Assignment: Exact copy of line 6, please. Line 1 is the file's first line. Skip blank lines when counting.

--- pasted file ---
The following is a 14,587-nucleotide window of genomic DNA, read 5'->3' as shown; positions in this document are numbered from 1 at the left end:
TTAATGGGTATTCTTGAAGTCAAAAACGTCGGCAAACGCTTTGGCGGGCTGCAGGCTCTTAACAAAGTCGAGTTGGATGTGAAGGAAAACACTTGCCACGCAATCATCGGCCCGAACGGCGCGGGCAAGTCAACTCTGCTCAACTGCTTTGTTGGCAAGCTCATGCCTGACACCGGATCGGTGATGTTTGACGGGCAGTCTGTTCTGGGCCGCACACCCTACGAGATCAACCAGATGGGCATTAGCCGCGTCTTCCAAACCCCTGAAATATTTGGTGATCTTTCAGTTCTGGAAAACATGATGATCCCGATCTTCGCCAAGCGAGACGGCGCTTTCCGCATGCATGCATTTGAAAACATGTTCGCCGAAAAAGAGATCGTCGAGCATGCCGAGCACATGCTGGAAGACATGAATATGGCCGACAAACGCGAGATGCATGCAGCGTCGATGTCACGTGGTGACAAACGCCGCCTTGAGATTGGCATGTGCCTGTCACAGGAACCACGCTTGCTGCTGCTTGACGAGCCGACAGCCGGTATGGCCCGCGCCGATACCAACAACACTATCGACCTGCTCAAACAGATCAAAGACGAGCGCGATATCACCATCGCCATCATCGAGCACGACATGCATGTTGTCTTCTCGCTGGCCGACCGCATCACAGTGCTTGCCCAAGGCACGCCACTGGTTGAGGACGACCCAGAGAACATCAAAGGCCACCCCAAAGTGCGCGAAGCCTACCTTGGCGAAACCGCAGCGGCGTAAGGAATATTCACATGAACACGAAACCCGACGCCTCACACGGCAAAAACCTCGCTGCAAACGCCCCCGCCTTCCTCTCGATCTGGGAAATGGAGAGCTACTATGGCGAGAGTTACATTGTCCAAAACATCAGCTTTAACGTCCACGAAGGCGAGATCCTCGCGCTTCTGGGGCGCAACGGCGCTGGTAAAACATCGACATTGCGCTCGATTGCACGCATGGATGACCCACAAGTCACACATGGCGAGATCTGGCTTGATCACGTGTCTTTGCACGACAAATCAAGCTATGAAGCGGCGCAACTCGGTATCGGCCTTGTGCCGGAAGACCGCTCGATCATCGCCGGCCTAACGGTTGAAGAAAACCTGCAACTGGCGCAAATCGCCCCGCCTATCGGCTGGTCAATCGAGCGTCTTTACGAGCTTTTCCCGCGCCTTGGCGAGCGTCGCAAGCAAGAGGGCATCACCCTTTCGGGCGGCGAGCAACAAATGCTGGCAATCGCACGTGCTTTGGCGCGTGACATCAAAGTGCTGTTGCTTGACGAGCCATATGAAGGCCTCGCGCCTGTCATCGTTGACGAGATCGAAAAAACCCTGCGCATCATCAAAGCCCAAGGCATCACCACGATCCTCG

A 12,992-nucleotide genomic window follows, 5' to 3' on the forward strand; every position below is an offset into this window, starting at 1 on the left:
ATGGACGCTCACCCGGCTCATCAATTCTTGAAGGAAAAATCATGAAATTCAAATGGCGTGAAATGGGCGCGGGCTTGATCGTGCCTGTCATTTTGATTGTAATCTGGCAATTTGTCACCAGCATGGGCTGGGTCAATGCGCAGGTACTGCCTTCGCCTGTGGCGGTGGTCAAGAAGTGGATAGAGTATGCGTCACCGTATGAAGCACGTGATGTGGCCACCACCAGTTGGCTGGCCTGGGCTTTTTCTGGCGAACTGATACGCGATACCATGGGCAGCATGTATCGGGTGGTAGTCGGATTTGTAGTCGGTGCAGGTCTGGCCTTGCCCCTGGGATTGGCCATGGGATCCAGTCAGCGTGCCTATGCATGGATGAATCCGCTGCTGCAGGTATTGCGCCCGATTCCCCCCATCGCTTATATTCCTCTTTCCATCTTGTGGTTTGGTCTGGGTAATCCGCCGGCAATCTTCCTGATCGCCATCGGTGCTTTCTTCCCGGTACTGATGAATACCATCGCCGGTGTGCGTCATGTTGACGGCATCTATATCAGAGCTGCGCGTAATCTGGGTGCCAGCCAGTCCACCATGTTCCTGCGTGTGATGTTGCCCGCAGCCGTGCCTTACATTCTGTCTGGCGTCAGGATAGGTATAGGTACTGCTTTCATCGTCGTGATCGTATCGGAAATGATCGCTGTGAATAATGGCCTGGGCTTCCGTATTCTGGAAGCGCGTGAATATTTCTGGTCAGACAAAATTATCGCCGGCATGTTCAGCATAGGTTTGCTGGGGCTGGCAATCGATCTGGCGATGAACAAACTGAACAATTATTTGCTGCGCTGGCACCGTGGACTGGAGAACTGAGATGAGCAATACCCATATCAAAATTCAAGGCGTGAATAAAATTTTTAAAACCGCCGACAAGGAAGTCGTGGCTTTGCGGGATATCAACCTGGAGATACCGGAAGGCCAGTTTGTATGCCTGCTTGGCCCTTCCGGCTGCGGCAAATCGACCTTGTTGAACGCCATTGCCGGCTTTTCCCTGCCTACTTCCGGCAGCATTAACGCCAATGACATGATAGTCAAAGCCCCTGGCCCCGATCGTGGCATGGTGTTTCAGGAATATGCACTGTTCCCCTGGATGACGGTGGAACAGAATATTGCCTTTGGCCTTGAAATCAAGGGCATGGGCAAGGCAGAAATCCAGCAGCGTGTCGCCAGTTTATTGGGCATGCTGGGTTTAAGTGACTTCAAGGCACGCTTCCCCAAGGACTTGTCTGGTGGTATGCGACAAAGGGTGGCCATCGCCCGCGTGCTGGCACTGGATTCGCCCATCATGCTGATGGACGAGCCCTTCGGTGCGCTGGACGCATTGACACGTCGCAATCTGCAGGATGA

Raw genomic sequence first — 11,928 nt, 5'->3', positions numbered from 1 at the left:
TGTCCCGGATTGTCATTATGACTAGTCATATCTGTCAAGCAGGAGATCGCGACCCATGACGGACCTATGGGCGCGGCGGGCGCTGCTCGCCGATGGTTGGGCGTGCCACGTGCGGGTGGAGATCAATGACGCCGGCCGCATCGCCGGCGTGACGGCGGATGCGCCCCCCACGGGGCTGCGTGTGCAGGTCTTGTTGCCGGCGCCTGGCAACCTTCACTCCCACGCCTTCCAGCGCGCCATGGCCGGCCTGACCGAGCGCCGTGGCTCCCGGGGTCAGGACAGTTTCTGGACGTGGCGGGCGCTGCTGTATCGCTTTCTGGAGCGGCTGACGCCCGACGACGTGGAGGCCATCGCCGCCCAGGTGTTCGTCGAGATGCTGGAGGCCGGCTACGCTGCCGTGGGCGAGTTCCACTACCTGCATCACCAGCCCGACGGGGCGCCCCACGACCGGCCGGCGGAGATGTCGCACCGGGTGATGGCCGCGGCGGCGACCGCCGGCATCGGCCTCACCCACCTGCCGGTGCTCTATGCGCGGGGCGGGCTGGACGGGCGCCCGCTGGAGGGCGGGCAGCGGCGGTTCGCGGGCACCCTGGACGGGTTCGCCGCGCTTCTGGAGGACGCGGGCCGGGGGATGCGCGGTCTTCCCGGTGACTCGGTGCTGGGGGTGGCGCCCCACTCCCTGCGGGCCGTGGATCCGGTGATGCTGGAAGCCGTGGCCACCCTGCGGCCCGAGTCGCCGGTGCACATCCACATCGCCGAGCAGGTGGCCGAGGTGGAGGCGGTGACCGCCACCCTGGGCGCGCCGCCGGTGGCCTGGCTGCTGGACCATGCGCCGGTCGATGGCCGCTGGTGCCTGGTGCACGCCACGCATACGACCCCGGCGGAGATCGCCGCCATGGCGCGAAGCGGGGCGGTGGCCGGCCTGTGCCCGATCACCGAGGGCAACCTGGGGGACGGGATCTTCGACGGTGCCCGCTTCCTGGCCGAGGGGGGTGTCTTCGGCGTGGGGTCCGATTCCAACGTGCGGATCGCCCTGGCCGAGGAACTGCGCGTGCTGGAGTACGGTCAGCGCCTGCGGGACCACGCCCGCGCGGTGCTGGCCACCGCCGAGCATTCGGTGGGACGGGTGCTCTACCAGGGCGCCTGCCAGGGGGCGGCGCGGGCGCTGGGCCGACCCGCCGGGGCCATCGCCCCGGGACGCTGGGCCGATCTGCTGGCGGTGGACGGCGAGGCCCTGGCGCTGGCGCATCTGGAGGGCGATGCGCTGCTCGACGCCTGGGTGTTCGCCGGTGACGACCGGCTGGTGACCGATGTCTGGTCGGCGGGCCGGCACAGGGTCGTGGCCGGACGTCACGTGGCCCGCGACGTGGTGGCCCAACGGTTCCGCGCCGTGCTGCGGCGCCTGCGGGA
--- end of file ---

TGTCCCGGATTGTCATTATGACTAGTCATATCTGTCAAGCAGGAGATCGCGACCCATGACGGACCTATGGGCGCGGCGGGCGCTGCTCGCCGATGGTTGGGCGTGCCACGTGCGGGTGGAGATCAATGACGCCGGCCGCATCGCCGGCGTGACGGCGGATGCGCCCCCCACGGGGCTGCGTGTGCAGGTCTTGTTGCCGGCGCCTGGCAACCTTCACTCCCACGCCTTCCAGCGCGCCATGGCCGGCCTGACCGAGCGCCGTGGCTCCCGGGGTCAGGACAGTTTCTGGACGTGGCGGGCGCTGCTGTATCGCTTTCTGGAGCGGCTGACGCCCGACGACGTGGAGGCCATCGCCGCCCAGGTGTTCGTCGAGATGCTGGAGGCCGGCTACGCTGCCGTGGGCGAGTTCCACTACCTGCATCACCAGCCCGACGGGGCGCCCCACGACCGGCCGGCGGAGATGTCGCACCGGGTGATGGCCGCGGCGGCGACCGCCGGCATCGGCCTCACCCACCTGCCGGTGCTCTATGCGCGGGGCGGGCTGGACGGGCGCCCGCTGGAGGGCGGGCAGCGGCGGTTCGCGGGCACCCTGGACGGGTTCGCCGCGCTTCTGGAGGACGCGGGCCGGGGGATGCGCGGTCTTCCCGGTGACTCGGTGCTGGGGGTGGCGCCCCACTCCCTGCGGGCCGTGGATCCGGTGATGCTGGAAGCCGTGGCCACCCTGCGGCCCGAGTCGCCGGTGCACATCCACATCGCCGAGCAGGTGGCCGAGGTGGAGGCGGTGACCGCCACCCTGGGCGCGCCGCCGGTGGCCTGGCTGCTGGACCATGCGCCGGTCGATGGCCGCTGGTGCCTGGTGCACGCCACGCATACGACCCCGGCGGAGATCGCCGCCATGGCGCGAAGCGGGGCGGTGGCCGGCCTGTGCCCGATCACCGAGGGCAACCTGGGGGACGGGATCTTCGACGGTGCCCGCTTCCTGGCCGAGGGGGGTGTCTTCGGCGTGGGGTCCGATTCCAACGTGCGGATCGCCCTGGCCGAGGAACTGCGCGTGCTGGAGTACGGTCAGCGCCTGCGGGACCACGCCCGCGCGGTGCTGGCCACCGCCGAGCATTCGGTGGGACGGGTGCTCTACCAGGGCGCCTGCCAGGGGGCGGCGCGGGCGCTGGGCCGACCCGCCGGGGCCATCGCCCCGGGACGCTGGGCCGATCTGCTGGCGGTGGACGGCGAGGCCCTGGCGCTGGCGCATCTGGAGGGCGATGCGCTGCTCGACGCCTGGGTGTTCGCCGGTGACGACCGGCTGGTGACCGATGTCTGGTCGGCGGGCCGGCACAGGGTCGTGGCCGGACGTCACGTGGCCCGCGACGTGGTGGCCCAACGGTTCCGCGCCGTGCTGCGGCGCCTGCGGGA